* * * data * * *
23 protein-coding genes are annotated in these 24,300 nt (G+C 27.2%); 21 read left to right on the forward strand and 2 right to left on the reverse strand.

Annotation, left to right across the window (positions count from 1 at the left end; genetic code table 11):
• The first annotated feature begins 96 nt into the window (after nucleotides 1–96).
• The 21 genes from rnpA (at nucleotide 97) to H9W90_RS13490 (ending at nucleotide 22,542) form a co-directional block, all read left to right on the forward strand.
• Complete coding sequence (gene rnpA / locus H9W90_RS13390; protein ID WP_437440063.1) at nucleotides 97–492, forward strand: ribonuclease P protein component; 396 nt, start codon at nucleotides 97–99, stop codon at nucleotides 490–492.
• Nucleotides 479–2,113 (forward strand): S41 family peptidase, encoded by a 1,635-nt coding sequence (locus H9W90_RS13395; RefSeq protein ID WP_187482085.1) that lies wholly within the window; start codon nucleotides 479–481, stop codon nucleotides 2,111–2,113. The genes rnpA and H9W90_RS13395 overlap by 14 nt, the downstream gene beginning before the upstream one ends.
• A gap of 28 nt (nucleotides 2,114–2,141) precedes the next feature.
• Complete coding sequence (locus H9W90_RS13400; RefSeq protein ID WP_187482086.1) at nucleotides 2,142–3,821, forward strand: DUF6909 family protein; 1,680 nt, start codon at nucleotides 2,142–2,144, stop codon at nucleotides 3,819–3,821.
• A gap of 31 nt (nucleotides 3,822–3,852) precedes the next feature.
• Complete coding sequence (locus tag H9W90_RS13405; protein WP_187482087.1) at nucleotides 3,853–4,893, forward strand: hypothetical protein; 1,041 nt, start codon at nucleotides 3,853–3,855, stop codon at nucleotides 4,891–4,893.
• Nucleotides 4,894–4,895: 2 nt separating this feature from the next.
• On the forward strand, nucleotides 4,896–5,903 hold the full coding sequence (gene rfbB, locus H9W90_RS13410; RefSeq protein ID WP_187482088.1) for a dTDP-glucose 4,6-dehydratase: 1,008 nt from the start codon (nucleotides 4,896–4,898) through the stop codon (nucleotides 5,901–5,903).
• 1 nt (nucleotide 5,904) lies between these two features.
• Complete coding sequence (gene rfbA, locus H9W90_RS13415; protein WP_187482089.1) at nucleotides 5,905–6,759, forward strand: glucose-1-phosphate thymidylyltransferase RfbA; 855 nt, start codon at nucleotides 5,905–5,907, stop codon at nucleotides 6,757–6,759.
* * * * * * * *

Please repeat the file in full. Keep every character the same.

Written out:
23 protein-coding genes are annotated in these 24,300 nt (G+C 27.2%); 21 read left to right on the forward strand and 2 right to left on the reverse strand.

Annotation, left to right across the window (positions count from 1 at the left end; genetic code table 11):
• The first annotated feature begins 96 nt into the window (after nucleotides 1–96).
• The 21 genes from rnpA (at nucleotide 97) to H9W90_RS13490 (ending at nucleotide 22,542) form a co-directional block, all read left to right on the forward strand.
• Complete coding sequence (gene rnpA / locus H9W90_RS13390; protein ID WP_437440063.1) at nucleotides 97–492, forward strand: ribonuclease P protein component; 396 nt, start codon at nucleotides 97–99, stop codon at nucleotides 490–492.
• Nucleotides 479–2,113 (forward strand): S41 family peptidase, encoded by a 1,635-nt coding sequence (locus H9W90_RS13395; RefSeq protein ID WP_187482085.1) that lies wholly within the window; start codon nucleotides 479–481, stop codon nucleotides 2,111–2,113. The genes rnpA and H9W90_RS13395 overlap by 14 nt, the downstream gene beginning before the upstream one ends.
• A gap of 28 nt (nucleotides 2,114–2,141) precedes the next feature.
• Complete coding sequence (locus H9W90_RS13400; RefSeq protein ID WP_187482086.1) at nucleotides 2,142–3,821, forward strand: DUF6909 family protein; 1,680 nt, start codon at nucleotides 2,142–2,144, stop codon at nucleotides 3,819–3,821.
• A gap of 31 nt (nucleotides 3,822–3,852) precedes the next feature.
• Complete coding sequence (locus tag H9W90_RS13405; protein WP_187482087.1) at nucleotides 3,853–4,893, forward strand: hypothetical protein; 1,041 nt, start codon at nucleotides 3,853–3,855, stop codon at nucleotides 4,891–4,893.
• Nucleotides 4,894–4,895: 2 nt separating this feature from the next.
• On the forward strand, nucleotides 4,896–5,903 hold the full coding sequence (gene rfbB, locus H9W90_RS13410; RefSeq protein ID WP_187482088.1) for a dTDP-glucose 4,6-dehydratase: 1,008 nt from the start codon (nucleotides 4,896–4,898) through the stop codon (nucleotides 5,901–5,903).
• 1 nt (nucleotide 5,904) lies between these two features.
• Complete coding sequence (gene rfbA, locus H9W90_RS13415; protein WP_187482089.1) at nucleotides 5,905–6,759, forward strand: glucose-1-phosphate thymidylyltransferase RfbA; 855 nt, start codon at nucleotides 5,905–5,907, stop codon at nucleotides 6,757–6,759.